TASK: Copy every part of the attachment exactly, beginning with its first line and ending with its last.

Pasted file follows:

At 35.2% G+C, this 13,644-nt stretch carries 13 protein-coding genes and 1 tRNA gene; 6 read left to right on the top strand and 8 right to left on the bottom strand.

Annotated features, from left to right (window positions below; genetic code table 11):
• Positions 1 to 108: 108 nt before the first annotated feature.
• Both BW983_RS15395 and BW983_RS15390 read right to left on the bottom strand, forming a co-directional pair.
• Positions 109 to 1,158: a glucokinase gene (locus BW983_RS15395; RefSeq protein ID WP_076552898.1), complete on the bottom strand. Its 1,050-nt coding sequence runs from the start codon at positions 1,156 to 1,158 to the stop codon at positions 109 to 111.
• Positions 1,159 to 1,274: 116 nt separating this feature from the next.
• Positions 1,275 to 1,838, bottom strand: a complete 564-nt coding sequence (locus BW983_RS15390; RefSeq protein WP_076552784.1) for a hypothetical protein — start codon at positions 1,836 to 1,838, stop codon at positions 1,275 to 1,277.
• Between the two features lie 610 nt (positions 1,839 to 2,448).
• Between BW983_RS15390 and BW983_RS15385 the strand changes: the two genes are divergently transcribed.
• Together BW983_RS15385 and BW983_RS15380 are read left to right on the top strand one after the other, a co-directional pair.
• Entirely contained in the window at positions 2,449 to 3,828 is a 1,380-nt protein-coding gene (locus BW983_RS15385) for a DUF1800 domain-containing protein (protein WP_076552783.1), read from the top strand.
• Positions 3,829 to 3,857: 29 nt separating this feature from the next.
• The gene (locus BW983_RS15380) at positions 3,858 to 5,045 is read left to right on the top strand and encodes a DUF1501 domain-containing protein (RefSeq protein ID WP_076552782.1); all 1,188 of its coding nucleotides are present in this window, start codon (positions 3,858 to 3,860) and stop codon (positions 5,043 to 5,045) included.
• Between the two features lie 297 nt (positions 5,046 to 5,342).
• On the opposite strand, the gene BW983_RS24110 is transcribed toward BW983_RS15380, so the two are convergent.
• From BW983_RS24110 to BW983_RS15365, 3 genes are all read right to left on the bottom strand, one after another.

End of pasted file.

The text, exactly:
At 35.2% G+C, this 13,644-nt stretch carries 13 protein-coding genes and 1 tRNA gene; 6 read left to right on the top strand and 8 right to left on the bottom strand.

Annotated features, from left to right (window positions below; genetic code table 11):
• Positions 1 to 108: 108 nt before the first annotated feature.
• Both BW983_RS15395 and BW983_RS15390 read right to left on the bottom strand, forming a co-directional pair.
• Positions 109 to 1,158: a glucokinase gene (locus BW983_RS15395; RefSeq protein ID WP_076552898.1), complete on the bottom strand. Its 1,050-nt coding sequence runs from the start codon at positions 1,156 to 1,158 to the stop codon at positions 109 to 111.
• Positions 1,159 to 1,274: 116 nt separating this feature from the next.
• Positions 1,275 to 1,838, bottom strand: a complete 564-nt coding sequence (locus BW983_RS15390; RefSeq protein WP_076552784.1) for a hypothetical protein — start codon at positions 1,836 to 1,838, stop codon at positions 1,275 to 1,277.
• Between the two features lie 610 nt (positions 1,839 to 2,448).
• Between BW983_RS15390 and BW983_RS15385 the strand changes: the two genes are divergently transcribed.
• Together BW983_RS15385 and BW983_RS15380 are read left to right on the top strand one after the other, a co-directional pair.
• Entirely contained in the window at positions 2,449 to 3,828 is a 1,380-nt protein-coding gene (locus BW983_RS15385) for a DUF1800 domain-containing protein (protein WP_076552783.1), read from the top strand.
• Positions 3,829 to 3,857: 29 nt separating this feature from the next.
• The gene (locus BW983_RS15380) at positions 3,858 to 5,045 is read left to right on the top strand and encodes a DUF1501 domain-containing protein (RefSeq protein ID WP_076552782.1); all 1,188 of its coding nucleotides are present in this window, start codon (positions 3,858 to 3,860) and stop codon (positions 5,043 to 5,045) included.
• Between the two features lie 297 nt (positions 5,046 to 5,342).
• On the opposite strand, the gene BW983_RS24110 is transcribed toward BW983_RS15380, so the two are convergent.
• From BW983_RS24110 to BW983_RS15365, 3 genes are all read right to left on the bottom strand, one after another.